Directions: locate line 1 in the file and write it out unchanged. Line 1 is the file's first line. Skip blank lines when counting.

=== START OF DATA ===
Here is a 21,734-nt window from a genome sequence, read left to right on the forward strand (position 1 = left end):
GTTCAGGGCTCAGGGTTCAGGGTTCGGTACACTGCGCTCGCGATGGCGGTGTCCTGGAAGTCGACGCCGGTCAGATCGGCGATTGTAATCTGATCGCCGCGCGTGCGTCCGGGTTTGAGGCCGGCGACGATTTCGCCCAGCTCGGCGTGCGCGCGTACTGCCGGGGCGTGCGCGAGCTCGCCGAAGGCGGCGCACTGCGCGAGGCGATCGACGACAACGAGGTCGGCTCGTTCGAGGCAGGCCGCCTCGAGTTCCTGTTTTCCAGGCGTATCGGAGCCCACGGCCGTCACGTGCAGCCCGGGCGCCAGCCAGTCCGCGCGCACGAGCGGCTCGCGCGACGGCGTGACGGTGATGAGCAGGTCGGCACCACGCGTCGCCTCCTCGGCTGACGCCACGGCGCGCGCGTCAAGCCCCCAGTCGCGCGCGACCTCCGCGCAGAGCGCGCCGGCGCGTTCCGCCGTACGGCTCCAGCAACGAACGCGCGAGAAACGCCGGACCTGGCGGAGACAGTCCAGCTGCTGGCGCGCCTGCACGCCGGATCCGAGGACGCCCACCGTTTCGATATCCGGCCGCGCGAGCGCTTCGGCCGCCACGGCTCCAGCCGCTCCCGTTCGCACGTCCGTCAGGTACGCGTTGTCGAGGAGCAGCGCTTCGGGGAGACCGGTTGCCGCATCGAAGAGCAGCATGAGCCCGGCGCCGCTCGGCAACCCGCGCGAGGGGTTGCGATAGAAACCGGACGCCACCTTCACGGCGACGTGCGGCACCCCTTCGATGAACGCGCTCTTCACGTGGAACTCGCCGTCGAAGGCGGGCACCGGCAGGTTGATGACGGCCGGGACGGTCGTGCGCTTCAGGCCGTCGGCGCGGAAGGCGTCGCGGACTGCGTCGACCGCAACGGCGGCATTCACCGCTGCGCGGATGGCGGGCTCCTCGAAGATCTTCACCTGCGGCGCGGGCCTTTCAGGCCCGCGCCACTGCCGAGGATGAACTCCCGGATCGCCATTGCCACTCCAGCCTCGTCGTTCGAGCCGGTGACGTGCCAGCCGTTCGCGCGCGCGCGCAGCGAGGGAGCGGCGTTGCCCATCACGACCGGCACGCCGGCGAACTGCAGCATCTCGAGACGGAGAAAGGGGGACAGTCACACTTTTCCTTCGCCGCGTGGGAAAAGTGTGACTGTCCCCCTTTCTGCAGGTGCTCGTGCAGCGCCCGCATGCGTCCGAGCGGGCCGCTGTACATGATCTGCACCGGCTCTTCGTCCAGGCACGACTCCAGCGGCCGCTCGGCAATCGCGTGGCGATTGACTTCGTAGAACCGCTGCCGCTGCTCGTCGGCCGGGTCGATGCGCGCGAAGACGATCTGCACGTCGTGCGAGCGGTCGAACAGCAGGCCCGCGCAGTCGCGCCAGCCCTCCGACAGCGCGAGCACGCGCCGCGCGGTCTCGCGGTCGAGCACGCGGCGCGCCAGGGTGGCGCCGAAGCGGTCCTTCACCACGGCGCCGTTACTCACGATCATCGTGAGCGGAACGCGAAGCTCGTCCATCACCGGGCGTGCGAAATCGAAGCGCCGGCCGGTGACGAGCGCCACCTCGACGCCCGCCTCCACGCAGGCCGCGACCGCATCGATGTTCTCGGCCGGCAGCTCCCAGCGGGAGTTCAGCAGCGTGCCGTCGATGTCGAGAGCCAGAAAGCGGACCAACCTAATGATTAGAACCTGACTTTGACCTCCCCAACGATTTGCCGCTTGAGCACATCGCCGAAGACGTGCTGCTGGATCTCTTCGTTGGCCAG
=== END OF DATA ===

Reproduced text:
Here is a 21,734-nt window from a genome sequence, read left to right on the forward strand (position 1 = left end):